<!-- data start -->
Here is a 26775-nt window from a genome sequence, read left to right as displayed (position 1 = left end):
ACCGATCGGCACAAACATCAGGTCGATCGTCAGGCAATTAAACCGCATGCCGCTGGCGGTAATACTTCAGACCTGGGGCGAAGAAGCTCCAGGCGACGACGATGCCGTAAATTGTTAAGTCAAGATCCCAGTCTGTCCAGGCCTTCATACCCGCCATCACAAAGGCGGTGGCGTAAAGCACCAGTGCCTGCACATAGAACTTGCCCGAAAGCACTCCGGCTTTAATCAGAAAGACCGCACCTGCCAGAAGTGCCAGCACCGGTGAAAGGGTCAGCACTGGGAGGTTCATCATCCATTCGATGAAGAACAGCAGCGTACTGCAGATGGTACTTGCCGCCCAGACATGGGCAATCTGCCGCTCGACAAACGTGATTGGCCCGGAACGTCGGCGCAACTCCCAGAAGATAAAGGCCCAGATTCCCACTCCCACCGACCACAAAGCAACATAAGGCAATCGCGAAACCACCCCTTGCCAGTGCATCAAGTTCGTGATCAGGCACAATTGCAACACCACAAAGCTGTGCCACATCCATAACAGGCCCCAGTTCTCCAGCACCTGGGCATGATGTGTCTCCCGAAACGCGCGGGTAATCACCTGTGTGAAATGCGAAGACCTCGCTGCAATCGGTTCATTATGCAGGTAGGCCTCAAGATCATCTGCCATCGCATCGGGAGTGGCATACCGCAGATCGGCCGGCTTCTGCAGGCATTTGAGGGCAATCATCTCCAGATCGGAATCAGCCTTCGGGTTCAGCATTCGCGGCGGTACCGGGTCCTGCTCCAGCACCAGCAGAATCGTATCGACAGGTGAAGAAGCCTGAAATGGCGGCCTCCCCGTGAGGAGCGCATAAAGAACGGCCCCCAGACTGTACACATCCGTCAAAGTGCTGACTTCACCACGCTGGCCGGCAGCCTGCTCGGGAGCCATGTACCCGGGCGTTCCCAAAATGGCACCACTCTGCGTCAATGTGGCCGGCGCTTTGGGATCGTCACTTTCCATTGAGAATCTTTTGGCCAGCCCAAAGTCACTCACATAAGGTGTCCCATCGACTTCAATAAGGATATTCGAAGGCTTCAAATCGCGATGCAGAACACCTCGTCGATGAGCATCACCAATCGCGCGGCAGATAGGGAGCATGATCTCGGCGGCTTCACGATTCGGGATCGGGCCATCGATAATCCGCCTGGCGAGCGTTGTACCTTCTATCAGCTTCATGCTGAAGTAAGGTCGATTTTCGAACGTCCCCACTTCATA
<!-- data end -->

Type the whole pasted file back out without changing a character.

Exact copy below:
Here is a 26775-nt window from a genome sequence, read left to right as displayed (position 1 = left end):
ACCGATCGGCACAAACATCAGGTCGATCGTCAGGCAATTAAACCGCATGCCGCTGGCGGTAATACTTCAGACCTGGGGCGAAGAAGCTCCAGGCGACGACGATGCCGTAAATTGTTAAGTCAAGATCCCAGTCTGTCCAGGCCTTCATACCCGCCATCACAAAGGCGGTGGCGTAAAGCACCAGTGCCTGCACATAGAACTTGCCCGAAAGCACTCCGGCTTTAATCAGAAAGACCGCACCTGCCAGAAGTGCCAGCACCGGTGAAAGGGTCAGCACTGGGAGGTTCATCATCCATTCGATGAAGAACAGCAGCGTACTGCAGATGGTACTTGCCGCCCAGACATGGGCAATCTGCCGCTCGACAAACGTGATTGGCCCGGAACGTCGGCGCAACTCCCAGAAGATAAAGGCCCAGATTCCCACTCCCACCGACCACAAAGCAACATAAGGCAATCGCGAAACCACCCCTTGCCAGTGCATCAAGTTCGTGATCAGGCACAATTGCAACACCACAAAGCTGTGCCACATCCATAACAGGCCCCAGTTCTCCAGCACCTGGGCATGATGTGTCTCCCGAAACGCGCGGGTAATCACCTGTGTGAAATGCGAAGACCTCGCTGCAATCGGTTCATTATGCAGGTAGGCCTCAAGATCATCTGCCATCGCATCGGGAGTGGCATACCGCAGATCGGCCGGCTTCTGCAGGCATTTGAGGGCAATCATCTCCAGATCGGAATCAGCCTTCGGGTTCAGCATTCGCGGCGGTACCGGGTCCTGCTCCAGCACCAGCAGAATCGTATCGACAGGTGAAGAAGCCTGAAATGGCGGCCTCCCCGTGAGGAGCGCATAAAGAACGGCCCCCAGACTGTACACATCCGTCAAAGTGCTGACTTCACCACGCTGGCCGGCAGCCTGCTCGGGAGCCATGTACCCGGGCGTTCCCAAAATGGCACCACTCTGCGTCAATGTGGCCGGCGCTTTGGGATCGTCACTTTCCATTGAGAATCTTTTGGCCAGCCCAAAGTCACTCACATAAGGTGTCCCATCGACTTCAATAAGGATATTCGAAGGCTTCAAATCGCGATGCAGAACACCTCGTCGATGAGCATCACCAATCGCGCGGCAGATAGGGAGCATGATCTCGGCGGCTTCACGATTCGGGATCGGGCCATCGATAATCCGCCTGGCGAGCGTTGTACCTTCTATCAGCTTCATGCTGAAGTAAGGTCGATTTTCGAACGTCCCCACTTCATA